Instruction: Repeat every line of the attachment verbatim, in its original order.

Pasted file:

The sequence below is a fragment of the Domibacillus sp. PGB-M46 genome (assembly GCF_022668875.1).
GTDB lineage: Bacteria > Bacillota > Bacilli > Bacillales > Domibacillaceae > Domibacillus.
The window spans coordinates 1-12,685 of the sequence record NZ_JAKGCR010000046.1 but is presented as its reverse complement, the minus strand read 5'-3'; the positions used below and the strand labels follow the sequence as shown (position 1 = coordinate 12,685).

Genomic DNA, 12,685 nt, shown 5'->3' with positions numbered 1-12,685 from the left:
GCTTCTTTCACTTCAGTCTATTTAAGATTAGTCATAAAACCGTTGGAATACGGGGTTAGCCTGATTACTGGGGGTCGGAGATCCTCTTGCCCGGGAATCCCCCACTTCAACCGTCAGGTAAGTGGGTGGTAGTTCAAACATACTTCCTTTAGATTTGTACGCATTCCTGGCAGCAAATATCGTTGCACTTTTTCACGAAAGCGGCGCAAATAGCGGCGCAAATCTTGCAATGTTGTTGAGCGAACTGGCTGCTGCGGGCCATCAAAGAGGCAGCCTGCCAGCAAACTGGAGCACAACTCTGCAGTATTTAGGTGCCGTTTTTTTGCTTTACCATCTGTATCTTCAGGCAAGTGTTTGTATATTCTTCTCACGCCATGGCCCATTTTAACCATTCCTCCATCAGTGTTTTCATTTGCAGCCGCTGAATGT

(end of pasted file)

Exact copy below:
The sequence below is a fragment of the Domibacillus sp. PGB-M46 genome (assembly GCF_022668875.1).
GTDB lineage: Bacteria > Bacillota > Bacilli > Bacillales > Domibacillaceae > Domibacillus.
The window spans coordinates 1-12,685 of the sequence record NZ_JAKGCR010000046.1 but is presented as its reverse complement, the minus strand read 5'-3'; the positions used below and the strand labels follow the sequence as shown (position 1 = coordinate 12,685).

Genomic DNA, 12,685 nt, shown 5'->3' with positions numbered 1-12,685 from the left:
GCTTCTTTCACTTCAGTCTATTTAAGATTAGTCATAAAACCGTTGGAATACGGGGTTAGCCTGATTACTGGGGGTCGGAGATCCTCTTGCCCGGGAATCCCCCACTTCAACCGTCAGGTAAGTGGGTGGTAGTTCAAACATACTTCCTTTAGATTTGTACGCATTCCTGGCAGCAAATATCGTTGCACTTTTTCACGAAAGCGGCGCAAATAGCGGCGCAAATCTTGCAATGTTGTTGAGCGAACTGGCTGCTGCGGGCCATCAAAGAGGCAGCCTGCCAGCAAACTGGAGCACAACTCTGCAGTATTTAGGTGCCGTTTTTTTGCTTTACCATCTGTATCTTCAGGCAAGTGTTTGTATATTCTTCTCACGCCATGGCCCATTTTAACCATTCCTCCATCAGTGTTTTCATTTGCAGCCGCTGAATGT